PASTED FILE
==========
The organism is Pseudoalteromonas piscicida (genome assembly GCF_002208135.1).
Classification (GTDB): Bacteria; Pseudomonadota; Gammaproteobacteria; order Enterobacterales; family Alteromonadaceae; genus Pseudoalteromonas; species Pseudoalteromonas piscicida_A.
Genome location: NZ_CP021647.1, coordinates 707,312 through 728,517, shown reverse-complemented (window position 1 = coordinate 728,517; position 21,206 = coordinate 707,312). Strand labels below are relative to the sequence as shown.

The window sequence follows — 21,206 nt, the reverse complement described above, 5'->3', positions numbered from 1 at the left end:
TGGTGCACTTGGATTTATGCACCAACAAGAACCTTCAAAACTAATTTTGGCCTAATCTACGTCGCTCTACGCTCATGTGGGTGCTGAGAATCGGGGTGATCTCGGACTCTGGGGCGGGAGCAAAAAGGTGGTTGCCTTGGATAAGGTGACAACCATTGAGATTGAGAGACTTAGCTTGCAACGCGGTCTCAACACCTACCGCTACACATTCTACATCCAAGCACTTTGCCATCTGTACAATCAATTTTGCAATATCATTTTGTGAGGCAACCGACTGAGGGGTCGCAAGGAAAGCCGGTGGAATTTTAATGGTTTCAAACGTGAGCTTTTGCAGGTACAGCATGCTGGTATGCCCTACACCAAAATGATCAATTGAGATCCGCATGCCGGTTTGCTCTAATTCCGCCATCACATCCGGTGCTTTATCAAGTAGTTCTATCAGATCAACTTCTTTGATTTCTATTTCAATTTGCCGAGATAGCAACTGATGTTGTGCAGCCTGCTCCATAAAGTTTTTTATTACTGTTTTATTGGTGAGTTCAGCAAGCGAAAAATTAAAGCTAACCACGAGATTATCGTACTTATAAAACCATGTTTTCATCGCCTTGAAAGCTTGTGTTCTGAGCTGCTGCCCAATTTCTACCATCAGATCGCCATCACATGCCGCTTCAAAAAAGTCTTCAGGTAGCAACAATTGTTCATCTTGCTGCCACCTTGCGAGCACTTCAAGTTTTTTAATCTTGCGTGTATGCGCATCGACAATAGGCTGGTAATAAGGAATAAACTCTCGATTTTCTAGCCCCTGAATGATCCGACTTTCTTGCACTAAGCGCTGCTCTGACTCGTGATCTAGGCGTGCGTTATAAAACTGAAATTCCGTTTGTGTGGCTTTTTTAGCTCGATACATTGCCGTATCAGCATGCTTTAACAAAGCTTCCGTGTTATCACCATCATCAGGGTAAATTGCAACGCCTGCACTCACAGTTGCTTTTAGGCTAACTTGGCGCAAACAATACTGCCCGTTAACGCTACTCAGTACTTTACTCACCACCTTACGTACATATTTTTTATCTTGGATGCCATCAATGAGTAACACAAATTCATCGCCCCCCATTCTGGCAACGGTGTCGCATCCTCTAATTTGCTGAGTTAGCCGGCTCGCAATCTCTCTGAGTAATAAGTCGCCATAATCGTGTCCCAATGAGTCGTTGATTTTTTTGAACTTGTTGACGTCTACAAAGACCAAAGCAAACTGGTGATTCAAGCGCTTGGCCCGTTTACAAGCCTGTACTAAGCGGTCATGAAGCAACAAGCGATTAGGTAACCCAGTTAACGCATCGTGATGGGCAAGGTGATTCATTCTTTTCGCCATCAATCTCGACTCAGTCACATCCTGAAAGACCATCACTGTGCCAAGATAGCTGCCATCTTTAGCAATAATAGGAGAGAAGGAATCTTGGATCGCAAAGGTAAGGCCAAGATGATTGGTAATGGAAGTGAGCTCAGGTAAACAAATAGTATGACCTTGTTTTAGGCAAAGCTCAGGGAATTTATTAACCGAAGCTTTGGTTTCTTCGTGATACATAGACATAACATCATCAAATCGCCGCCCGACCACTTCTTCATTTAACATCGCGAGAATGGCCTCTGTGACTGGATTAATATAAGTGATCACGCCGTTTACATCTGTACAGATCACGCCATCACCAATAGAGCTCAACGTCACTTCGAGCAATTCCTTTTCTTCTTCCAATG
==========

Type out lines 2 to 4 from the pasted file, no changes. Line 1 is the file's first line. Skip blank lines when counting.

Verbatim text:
Classification (GTDB): Bacteria; Pseudomonadota; Gammaproteobacteria; order Enterobacterales; family Alteromonadaceae; genus Pseudoalteromonas; species Pseudoalteromonas piscicida_A.
Genome location: NZ_CP021647.1, coordinates 707,312 through 728,517, shown reverse-complemented (window position 1 = coordinate 728,517; position 21,206 = coordinate 707,312). Strand labels below are relative to the sequence as shown.

The window sequence follows — 21,206 nt, the reverse complement described above, 5'->3', positions numbered from 1 at the left end: